Writing about randonneuring has gotten a bit complicated this year. Early in the year, one of my dearly cherished amigas was crashed into along with 4 other riders by a drunk driver. They all survived, but sustained serious injuries. Last summer, a young, sweet-sounding, and experienced randonneur was crashed into and killed by an underage driver. The litany of frightening things that can happen while “sharing the road” goes on. I try to be upbeat in this blog, but sometimes it doesn’t feel honest. I know that I am not alone among randos and non-randos in that human suffering such as this affects me deeply. There is a further feeling of injustice about it, since bicycling would appear to be such an innocent activity. The muse does not like the situation, does not like it at all. I guess the muse went on strike for a while. I did not stop randonneuring, but I definitely started orienting myself away from automobile-friendly areas. Sharing a trail with hikers, runners, and other people walking at a relaxed pace instead of “sharing” the road with stressed out texters feels good.

I think my most memorable ride this year was also the hardest (isn’t that always the way?). John, Eric W, and I rode up Railroad Grade nearly to the top of Mount Tamalpais, then rode the Bolinas Ridge trail

Bolinas Ridge Trail

Bolinas Ridge Trail

to Shafter, skirted around Kent Lake,

John and Eric edging the lake

John and Eric edging the lake

and then ascended again up San Geronimo Ridge

John and Eric at the top of San Geronimo Ridge

John and Eric at the top of San Geronimo Ridge, looking at Pine Mountain

to Pine Mountain,

Looking at Mount Tam from the north

Looking at Mount Tam from the north

finally descending via Bolinas Road into Fairfax, and routing home via the usual roads. The beauty, the remoteness, and the difficulty of this ride was surreal. I didn’t bring a camera, but I did have my phone with me, so the photos are from that. More here. I’m not sure if we rode even 50 miles that day, but it was the hardest ride of the year without question. And it wasn’t a formal ride of any kind (thus the title of this post).

Off-road riding seems to be gaining popularity with randonneurs lately. More people are enjoying the “mixed terrain” experience, and in the most recent SFR pair of populaires, more randonneurs chose the mixed terrain option. Many thanks to Carlos D for designing that very enjoyable route. I often think that bikes are only partly-suited to be on roads, and that trails are better designed for the scale and size of a bike. However, trails are also made for hikers, families, and sometimes horses, not just bikes, so bikes are not always entirely suited to be on trails either. Practically speaking, in order to get to a given trail, I ride to the trailhead, so it’s good to be able to ride both on roads and trails. Conversely, the skills developed in mountain biking help a lot in randonneuring. The brevets on narrow country roads with winding descents and highly charactered pavement definitely recall the tougher trail descents for me. Climbing rocky, uneven trails can be more difficult, which makes climbing on pavement seem a lot easier.

It’s nice to be well-rounded so you can take advantage of the best qualities of each option. Lucky for me, I have a bike that is well-rounded too. Now I have two Pelicans (bought one of John’s older ones): the one I keep clean for brevets, and the muddy one…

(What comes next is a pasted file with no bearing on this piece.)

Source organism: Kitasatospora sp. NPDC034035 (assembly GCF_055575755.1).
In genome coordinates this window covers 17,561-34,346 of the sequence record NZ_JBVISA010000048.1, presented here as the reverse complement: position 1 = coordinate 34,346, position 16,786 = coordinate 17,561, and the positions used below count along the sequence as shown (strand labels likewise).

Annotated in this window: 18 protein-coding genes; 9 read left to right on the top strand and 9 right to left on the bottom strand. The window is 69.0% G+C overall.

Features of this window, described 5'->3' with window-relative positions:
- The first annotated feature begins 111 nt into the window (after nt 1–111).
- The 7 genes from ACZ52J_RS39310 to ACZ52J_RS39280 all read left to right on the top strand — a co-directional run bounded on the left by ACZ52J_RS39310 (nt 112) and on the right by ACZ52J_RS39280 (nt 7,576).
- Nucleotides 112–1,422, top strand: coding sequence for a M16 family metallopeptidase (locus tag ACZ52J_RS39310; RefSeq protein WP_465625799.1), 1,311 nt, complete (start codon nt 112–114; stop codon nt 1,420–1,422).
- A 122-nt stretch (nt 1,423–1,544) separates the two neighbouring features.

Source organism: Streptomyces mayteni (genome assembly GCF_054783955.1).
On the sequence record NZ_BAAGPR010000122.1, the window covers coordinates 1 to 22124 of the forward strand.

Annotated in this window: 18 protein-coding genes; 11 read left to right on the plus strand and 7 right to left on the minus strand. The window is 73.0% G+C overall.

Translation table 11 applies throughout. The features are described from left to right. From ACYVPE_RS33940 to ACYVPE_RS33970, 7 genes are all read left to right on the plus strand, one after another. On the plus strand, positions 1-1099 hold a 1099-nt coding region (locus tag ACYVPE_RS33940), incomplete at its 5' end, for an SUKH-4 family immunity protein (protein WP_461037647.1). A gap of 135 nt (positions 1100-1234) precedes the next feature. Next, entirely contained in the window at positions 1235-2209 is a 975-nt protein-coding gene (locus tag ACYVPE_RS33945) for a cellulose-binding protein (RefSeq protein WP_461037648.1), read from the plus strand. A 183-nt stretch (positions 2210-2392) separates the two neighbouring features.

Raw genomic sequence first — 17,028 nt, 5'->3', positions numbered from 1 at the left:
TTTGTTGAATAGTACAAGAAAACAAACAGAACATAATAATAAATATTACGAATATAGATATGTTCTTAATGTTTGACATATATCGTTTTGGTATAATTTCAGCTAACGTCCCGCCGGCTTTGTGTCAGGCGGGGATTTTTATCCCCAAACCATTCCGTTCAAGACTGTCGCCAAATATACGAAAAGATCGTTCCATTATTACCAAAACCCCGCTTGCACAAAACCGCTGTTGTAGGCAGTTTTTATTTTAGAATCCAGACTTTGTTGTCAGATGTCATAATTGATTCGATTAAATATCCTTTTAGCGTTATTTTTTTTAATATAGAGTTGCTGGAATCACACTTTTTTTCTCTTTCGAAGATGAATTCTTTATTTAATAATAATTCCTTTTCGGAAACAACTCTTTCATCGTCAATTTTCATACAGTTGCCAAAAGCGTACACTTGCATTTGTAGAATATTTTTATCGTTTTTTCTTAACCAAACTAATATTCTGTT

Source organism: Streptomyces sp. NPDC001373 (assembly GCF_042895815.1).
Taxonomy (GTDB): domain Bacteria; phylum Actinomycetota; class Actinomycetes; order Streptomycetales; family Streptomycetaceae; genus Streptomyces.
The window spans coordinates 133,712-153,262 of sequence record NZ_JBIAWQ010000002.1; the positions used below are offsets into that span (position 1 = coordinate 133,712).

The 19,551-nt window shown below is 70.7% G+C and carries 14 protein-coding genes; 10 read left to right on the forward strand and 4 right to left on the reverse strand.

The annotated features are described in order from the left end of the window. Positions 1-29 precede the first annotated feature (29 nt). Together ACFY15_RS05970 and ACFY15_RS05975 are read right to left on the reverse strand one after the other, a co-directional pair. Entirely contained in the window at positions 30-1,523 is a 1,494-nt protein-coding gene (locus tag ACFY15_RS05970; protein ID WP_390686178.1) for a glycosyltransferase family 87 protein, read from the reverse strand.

Hello? Bike cleaning fairy??

Hello? Bike cleaning fairy??

I guess that is the only disadvantage of mixed terrain riding that I can think of… but the views sure make up for it.

The view from Rock Springs Trail

The view from Rock Springs Trail

Diversions on a theme, or, The 2014 Errandonnee

I’ve enjoyed reading the chasing mailboxes blog for a couple years now, and appreciate the light-hearted creative reinterpretations of randonneuring featured there such as the coffeeneuring challenge and the errandonnee. This year I finally decided to take the plunge and participate. I like the idea of the errandonnee since I have been commuting by bike my whole life. It’s nice to think that something so natural for me as going to the grocery store by bike might be something worth recording.

I initially wanted to give my errandonnee some kind of theme or use it as a way to show some of my favorite spots in San Francisco, but it turned out to be enough work just to record the rides. I’m not even totally sure I did it right, so hopefully the ride organizer doesn’t DNF me! It was a lot harder to fulfill the rules than I thought. Normally a randonee will have 3-5 controls, but this event has twelve! And…sigh. One thing about me is that my work studio and my living space share the same roof, and I’ve mostly structured my life so that my errands are a mile or less from this place. I typically walk to the grocery or the bike shop, two of the ten Errandonnee categories. The greatest challenge in doing the errandonnee would be to find a way to fulfill the thirty-mile requirement. Including the 186-mile brevet I did that just happened to fall within the time limit and my trip the next weekend up to Point Reyes Station, my total logged miles from March 7-19 were about 302.7, though I have to admit that my in-town errands only added up to 25.3 of them. Categories used were Bike Shop (twice), Lunch, Community Meeting (twice… I think), Dinner, Grocery Store (twice), Any other store (twice), Personal Care and Health (twice), Library, Work, and Wild Card.

On with the documentation! If I understood the rules correctly, there are three basic requirements: a total minimum mileage of 30, quantity of errands at twelve distributed somewhat evenly among ten categories plus a ‘wild card’ category, and photodocumentation of each errand. So, here are the errands I documented, their mileages, categories, and pictures of each, listed by date.

Ride 1: March 7, 2014